Expression of E1AF, an ets-family transcription factor, is correlated with the invasive phenotype of oral squamous cell carcinoma.
ABSTRACT E1AF is a newly identified ets-oncogene family transcription factor. Previous reports have noted that E1AF can upregulate promoter activities of several matrix metalloproteinase (MMP) genes and showed that invasive potentials of oral squamous cell carcinoma-derived cell lines are correlated with expression of E1AF and MMPs. The invasive phenotype is restrained by transfection with an antisense E1AF expression vector. Thus, E1AF is thought to be highly correlated with malignant potentials of cancer cells. However, little is known about E1AF expression and cancer cell malignancies in in vivo tumours. In the present study, 27 oral squamous cell carcinoma (SCC) specimens were examined using RT-PCR, Southern blot hybridisation and in situ hybridisation (ISH) and compared to the clinicopathological parameters. Among the 27 patients, E1AF was detected in 15 cases. E1AF mRNA was detected in 13 of 17 invasive SCCs, whereas the majority of SCCs not expressing E1AF showed an expansive growth pattern. Increased prevalence of E1AF-positive oral SCC was observed in cases with nodal metastasis. These results indicate that E1AF may be involved in cancer cell malignancies through its ability to promote invasive potential.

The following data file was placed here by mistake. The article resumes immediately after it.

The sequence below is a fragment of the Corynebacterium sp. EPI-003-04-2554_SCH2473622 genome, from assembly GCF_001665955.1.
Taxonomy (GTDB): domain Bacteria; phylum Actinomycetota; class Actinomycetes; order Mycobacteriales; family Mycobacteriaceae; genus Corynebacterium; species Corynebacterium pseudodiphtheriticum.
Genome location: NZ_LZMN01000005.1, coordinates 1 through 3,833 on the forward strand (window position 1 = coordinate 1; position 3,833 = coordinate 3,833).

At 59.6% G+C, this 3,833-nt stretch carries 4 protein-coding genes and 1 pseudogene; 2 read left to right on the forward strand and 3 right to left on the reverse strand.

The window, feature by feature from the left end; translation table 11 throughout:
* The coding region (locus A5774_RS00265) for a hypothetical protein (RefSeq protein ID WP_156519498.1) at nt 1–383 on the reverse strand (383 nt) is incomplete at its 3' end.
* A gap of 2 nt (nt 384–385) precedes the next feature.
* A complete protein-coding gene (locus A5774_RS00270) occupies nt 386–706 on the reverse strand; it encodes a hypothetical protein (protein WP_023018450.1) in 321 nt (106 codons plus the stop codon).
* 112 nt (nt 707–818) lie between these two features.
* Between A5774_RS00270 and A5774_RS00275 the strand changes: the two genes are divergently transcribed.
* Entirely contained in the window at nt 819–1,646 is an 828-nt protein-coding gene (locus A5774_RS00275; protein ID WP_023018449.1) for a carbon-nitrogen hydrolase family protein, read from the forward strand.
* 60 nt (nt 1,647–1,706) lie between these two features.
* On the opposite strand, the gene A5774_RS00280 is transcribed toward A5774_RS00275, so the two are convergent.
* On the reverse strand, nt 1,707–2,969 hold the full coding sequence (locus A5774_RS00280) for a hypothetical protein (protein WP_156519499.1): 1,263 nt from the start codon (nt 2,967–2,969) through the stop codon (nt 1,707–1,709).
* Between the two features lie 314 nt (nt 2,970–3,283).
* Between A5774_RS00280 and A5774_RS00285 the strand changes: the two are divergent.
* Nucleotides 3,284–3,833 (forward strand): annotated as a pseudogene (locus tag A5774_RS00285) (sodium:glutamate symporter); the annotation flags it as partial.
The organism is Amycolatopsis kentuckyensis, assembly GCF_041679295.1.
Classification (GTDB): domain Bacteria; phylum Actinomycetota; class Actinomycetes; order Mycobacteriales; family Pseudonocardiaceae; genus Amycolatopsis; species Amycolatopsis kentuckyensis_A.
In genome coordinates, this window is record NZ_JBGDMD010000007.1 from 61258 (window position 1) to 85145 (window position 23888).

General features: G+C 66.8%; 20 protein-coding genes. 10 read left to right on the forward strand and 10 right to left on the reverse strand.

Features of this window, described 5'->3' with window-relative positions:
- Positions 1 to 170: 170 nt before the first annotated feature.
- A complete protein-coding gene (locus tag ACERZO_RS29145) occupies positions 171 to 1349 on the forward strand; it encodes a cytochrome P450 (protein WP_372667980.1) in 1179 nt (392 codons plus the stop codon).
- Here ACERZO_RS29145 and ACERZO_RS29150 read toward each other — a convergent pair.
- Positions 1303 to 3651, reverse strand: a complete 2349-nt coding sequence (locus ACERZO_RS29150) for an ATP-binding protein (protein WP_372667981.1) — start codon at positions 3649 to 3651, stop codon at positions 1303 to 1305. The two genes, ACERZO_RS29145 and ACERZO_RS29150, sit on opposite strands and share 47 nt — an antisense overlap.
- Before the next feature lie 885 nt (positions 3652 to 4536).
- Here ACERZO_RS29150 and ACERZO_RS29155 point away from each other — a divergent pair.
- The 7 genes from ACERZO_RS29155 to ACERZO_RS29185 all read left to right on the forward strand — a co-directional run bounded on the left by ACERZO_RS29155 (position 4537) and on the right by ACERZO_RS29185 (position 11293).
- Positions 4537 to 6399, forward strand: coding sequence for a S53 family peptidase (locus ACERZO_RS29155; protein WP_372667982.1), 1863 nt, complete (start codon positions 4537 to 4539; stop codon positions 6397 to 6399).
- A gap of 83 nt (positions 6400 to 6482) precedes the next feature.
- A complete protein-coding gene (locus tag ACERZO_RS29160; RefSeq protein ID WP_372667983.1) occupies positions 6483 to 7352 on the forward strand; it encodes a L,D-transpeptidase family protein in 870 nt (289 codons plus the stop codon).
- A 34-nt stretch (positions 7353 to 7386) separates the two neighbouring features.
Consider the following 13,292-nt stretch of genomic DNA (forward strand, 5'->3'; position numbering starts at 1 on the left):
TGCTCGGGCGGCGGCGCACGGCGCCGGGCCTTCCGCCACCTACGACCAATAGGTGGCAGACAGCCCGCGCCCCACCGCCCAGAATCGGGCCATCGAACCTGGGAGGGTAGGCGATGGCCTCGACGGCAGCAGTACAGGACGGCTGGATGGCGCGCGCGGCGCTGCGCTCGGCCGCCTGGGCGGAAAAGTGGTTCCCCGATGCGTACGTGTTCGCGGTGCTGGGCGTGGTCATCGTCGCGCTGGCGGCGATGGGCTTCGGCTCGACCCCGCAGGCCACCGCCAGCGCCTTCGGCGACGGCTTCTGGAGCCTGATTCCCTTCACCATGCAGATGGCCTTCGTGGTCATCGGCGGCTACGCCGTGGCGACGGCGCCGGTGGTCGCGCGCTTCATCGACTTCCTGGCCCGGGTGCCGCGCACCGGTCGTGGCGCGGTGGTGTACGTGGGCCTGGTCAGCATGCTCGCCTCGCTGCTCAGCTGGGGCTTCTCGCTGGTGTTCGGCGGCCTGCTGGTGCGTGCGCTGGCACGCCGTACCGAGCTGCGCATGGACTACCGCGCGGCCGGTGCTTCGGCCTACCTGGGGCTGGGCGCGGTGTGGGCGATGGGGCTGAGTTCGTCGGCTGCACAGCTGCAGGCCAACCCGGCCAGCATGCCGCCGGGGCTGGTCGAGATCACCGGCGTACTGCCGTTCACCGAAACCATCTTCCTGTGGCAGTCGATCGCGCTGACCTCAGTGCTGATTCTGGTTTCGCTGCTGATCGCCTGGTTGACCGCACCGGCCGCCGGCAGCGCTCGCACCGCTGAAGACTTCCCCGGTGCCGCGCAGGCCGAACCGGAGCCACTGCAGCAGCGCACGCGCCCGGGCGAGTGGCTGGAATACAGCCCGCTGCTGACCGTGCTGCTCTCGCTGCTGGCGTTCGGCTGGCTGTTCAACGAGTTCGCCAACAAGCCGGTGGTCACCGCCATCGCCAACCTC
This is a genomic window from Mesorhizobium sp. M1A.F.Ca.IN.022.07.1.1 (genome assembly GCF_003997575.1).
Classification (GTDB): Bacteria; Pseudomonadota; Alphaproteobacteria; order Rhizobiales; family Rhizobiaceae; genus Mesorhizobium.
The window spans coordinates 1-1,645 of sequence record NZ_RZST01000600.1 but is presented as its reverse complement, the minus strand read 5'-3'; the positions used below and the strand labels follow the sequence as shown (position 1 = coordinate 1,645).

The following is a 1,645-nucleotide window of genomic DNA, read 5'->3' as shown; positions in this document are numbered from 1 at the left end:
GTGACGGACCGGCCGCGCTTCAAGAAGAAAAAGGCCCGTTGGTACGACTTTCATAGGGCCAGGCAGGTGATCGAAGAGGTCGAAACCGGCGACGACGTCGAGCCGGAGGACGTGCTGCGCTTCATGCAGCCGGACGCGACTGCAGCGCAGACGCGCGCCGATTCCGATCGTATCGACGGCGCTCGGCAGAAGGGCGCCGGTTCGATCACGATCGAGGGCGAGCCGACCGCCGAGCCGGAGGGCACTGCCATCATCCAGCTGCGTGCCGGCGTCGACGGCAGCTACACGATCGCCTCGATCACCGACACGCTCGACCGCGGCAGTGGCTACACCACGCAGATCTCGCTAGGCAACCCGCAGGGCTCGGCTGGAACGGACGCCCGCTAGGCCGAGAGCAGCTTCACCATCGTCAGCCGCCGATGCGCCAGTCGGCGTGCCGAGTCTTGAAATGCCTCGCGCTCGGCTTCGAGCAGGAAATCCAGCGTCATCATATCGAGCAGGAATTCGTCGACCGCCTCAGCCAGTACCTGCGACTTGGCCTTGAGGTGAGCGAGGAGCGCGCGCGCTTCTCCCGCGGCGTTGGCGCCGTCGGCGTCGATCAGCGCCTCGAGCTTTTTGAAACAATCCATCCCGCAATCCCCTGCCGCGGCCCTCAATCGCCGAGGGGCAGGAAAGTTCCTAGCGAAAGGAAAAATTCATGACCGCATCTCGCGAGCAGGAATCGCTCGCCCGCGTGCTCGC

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ABSTRACT: Multiple gene disorders have been shown to be involved in carcinogenesis. Mutation, translocation and amplification have been identified in so-called oncogenes, and inactivation of antioncogenes by mutation and deletion has been shown. E1AF is an ets-oncogene family transcription factor, and has been shown to upregulate multiple matrix metalloproteinase (MMP) genes that contribute to the malignant phenotype of cancer cells by inducing invasive and metastatic activities. EWS/ETS fusions are frequently observed in Ewing's sarcoma, and we have revealed that EWS/ETS chimeric protein activates telomerase activity by upregulating human telomerase reverse transcriptase (hTERT), but the transcriptional activation of hTERT by EWS/ETS was indirect, and EWS/ETS was seen to function as a co-activator for TERT transcription. A number of oncogenes and cancer-related genes contain AU-rich element (ARE) in non-coding regions of transcribed mRNA. HuR is a RNA-binding protein that has the potential to stabilize ARE-containing mRNAs. HuR is known to shuttle between the nucleus and the cytoplasm via several export pathways. When normal cells are exposed to stress, HuR is exported to the cytoplasm in a chromosome maintenance region 1 (CRM1)-dependent manner. However, we demonstrate that HuR is CRM-1 independently exported to the cytoplasm in oral cancer cells. ARE-mRNAs were also exported to the cytoplasm and stabilized in the oral cancer cells, which were inhibited by HuR knockdown. These findings suggest that transcriptional and translational abnormalities of oncogenes may contribute to the carcinogenesis of oral epithelial cells.International Journal of Oral Science 05/2010; 7(1):11–18. DOI:10.1016/S1348-8643(10)80008-4 · 2.03 Impact Factor